Imperfections in Friedman's flat world


THE GREEDY CORPORATE FIGURE: Thomas L. Friedman's analysis overlooks fundamental realities that most of the world's people still wake up to. PHOTO: REUTERS

THE GREEDY CORPORATE FIGURE: Thomas L. Friedman's analysis overlooks fundamental realities that most of the world's people still wake up to. PHOTO: REUTERS  


THE new book by the New York Times' columnist Thomas L. Friedman, The World is Flat, combines the vaulting ambition, limpid clarity, irreverent wit, and analytical passion that readers have come to expect from his columns and three previous books. The World is Flat is written with an abundance of those qualities which have made Friedman that rare figure in American letters, an effective populariser of ideas about the world at large to an audience whose instinctive insularity cannot be underestimated.

In performing that valuable service, Friedman has also acquired something of a reputation as a cheerleader for globalisation, a development in human history he embraces with unconcealed enthusiasm. The basic thesis of this book is consistent with his worldview, and articulated inconsiderable (and often compelling) detail. Stripped to its essence, this is that the "levelling of the playing field" which has occurred as a result of the overcapacity built up during the "dot-com boom" (particularly in technological infrastructure and international fibre-optic cabling) has "flattened the world", producing a convergence of opportunities that allows any company in any country anywhere the chance to join a new global supply chain in both services and manufacturing.

Fine — but my concern is with the sweeping conclusions he draws. I fear that in celebrating the flatness of his world he loses sight of more than one inconvenient hillock.

Friedman wrote some years ago that we have moved from a world dominated by superpowers to one dominated by supermarkets. Friedman's basic idea remains that geopolitics has ceded place to the primacy of globalised economics. In this book he builds on that perception to argue that the era of state domination has given way to a world flattened by networked global trade. But this analysis overlooks at least four fundamental realities that most of the world's people still wake up to.

The first is the nature of the state itself, whose withering away Friedman posits with an almost Marxian glee. Yet the state is still indispensable to most people. It provides, or should provide, physical security, law and order, economic infrastructure and basic services. For most people in the world, however, the problem is that their state is not strong enough to deliver on those vital requirements. One can rejoice at the rising living standards of Indians working at call centres, tracing lost luggage and reading CAT scans for Americans, but what is the condition of the country they return to? Friedman waxes lyrical about the Infosys campus outside Bangalore, an oasis I too have visited, which would not be out of place in the West — but the managers of Infosys have to organise their own electricity, their own "mass" transportation, their own health club, and so on, because these facilities are absent, unreliable or dilapidated in the city itself.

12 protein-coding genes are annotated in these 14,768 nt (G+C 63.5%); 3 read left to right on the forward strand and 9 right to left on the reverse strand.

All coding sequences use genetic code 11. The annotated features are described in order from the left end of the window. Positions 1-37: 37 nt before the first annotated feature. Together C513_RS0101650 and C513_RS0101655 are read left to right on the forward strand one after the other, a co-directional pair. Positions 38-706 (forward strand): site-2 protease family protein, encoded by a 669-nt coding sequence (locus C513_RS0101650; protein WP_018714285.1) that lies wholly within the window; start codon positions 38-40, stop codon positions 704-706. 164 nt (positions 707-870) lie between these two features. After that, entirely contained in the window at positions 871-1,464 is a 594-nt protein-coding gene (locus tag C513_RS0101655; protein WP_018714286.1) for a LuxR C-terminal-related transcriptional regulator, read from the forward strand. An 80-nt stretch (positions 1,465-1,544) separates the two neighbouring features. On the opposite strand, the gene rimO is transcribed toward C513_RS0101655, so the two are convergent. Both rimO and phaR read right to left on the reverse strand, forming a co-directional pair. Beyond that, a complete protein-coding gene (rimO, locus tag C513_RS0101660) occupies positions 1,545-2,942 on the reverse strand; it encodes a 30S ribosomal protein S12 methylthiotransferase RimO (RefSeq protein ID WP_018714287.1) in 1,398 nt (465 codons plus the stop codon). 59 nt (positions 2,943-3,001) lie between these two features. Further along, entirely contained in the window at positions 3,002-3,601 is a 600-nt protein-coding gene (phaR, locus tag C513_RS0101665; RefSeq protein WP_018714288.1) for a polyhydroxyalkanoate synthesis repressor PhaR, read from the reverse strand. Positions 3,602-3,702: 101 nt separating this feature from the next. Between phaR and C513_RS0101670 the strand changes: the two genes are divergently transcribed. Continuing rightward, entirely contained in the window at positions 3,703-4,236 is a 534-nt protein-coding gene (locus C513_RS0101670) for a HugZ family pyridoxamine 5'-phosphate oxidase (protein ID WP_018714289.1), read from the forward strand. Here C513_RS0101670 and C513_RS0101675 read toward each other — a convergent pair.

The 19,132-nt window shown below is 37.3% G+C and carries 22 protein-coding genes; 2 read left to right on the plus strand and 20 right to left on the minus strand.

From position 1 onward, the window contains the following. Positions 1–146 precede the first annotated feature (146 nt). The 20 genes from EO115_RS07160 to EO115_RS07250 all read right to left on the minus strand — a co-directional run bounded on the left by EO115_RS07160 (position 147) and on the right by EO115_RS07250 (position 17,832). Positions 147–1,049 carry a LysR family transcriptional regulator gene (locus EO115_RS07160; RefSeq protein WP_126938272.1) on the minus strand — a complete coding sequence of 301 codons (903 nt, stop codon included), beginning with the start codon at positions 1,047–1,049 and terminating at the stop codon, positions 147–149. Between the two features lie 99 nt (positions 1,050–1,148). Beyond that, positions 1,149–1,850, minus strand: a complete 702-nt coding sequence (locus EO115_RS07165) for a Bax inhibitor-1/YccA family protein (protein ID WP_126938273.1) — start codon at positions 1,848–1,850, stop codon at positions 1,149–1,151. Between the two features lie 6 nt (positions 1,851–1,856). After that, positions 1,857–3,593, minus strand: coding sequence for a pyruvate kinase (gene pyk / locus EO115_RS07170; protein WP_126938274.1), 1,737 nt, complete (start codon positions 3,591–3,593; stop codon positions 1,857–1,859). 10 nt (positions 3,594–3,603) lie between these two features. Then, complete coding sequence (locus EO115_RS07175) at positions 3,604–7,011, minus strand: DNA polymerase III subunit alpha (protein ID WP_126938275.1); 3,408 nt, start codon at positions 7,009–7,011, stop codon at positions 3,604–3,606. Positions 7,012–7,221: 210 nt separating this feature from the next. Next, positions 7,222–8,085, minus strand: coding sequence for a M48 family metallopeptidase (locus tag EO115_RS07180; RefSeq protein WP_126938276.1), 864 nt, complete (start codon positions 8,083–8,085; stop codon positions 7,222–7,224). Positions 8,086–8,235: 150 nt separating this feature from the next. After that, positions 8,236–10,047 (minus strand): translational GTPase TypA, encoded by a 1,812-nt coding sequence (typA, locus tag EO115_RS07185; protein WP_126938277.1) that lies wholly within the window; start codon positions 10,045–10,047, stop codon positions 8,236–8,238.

More serious is Friedman's seeming obliviousness to the spectres of poverty, disease, and malnutrition stalking his flat new world. He writes of three billion people entering the global market, but forgets that most of them (and indeed three billion people overall) are living under $2 a day. The threat of the combination of poverty, conflict, famine and AIDS in sub-Saharan Africa — arguably the most elemental challenge facing humanity at the start of the 21st Century — features nowhere in the book.

Friedman's third (and given his theme, perhaps his most lamentable) omission is that of the digital divide. His eagerness to hail "levelling" and "flattening" makes sense in the West, since the Internet has certainly made information far more widely accessible there. But that is not yet true in the developing world, except for a tiny minority of the empowered. The stark global reality of the Internet today is that you can tell the rich from the poor by their Internet connections. The gap between the technological haves and have-nots is widening, both between countries and within them. The information revolution, unlike the French Revolution, is a revolution with a lot of libert�, some fraternit�, and no egalit�. So the poverty line is not the only line about which we have to think; there is also the high-speed digital line, the fibre optic line — all the lines that Friedman hails, but which exclude those who are literally not plugged in to the possibilities of his flat new world.

Finally, in advancing what Friedman calls his "Dell Theory of Conflict Prevention", under which no two countries will go to war if they are both part of the same globalised supply chain, he forgets that most human conflict is fuelled by emotions rather than calculations. Economics cannot explain everything. As Francis Fukuyama discovered before him, it is not yet time for "the end of history". Culture, religion, and national pride all continue to play their part in world affairs. In the flat world, maybe geography is history, but history itself is not yet history. Friedman, intent on his high-tech crystal ball, ignores the rear-view mirror.

But these four objections do not invalidate the worth of the book or its basic analysis, which is laid out with that mixture of research, extensive travel and personal anecdote that I am coming to think of as trademark Friedman. It's a stimulating — and, as this column shows, provocative — read.

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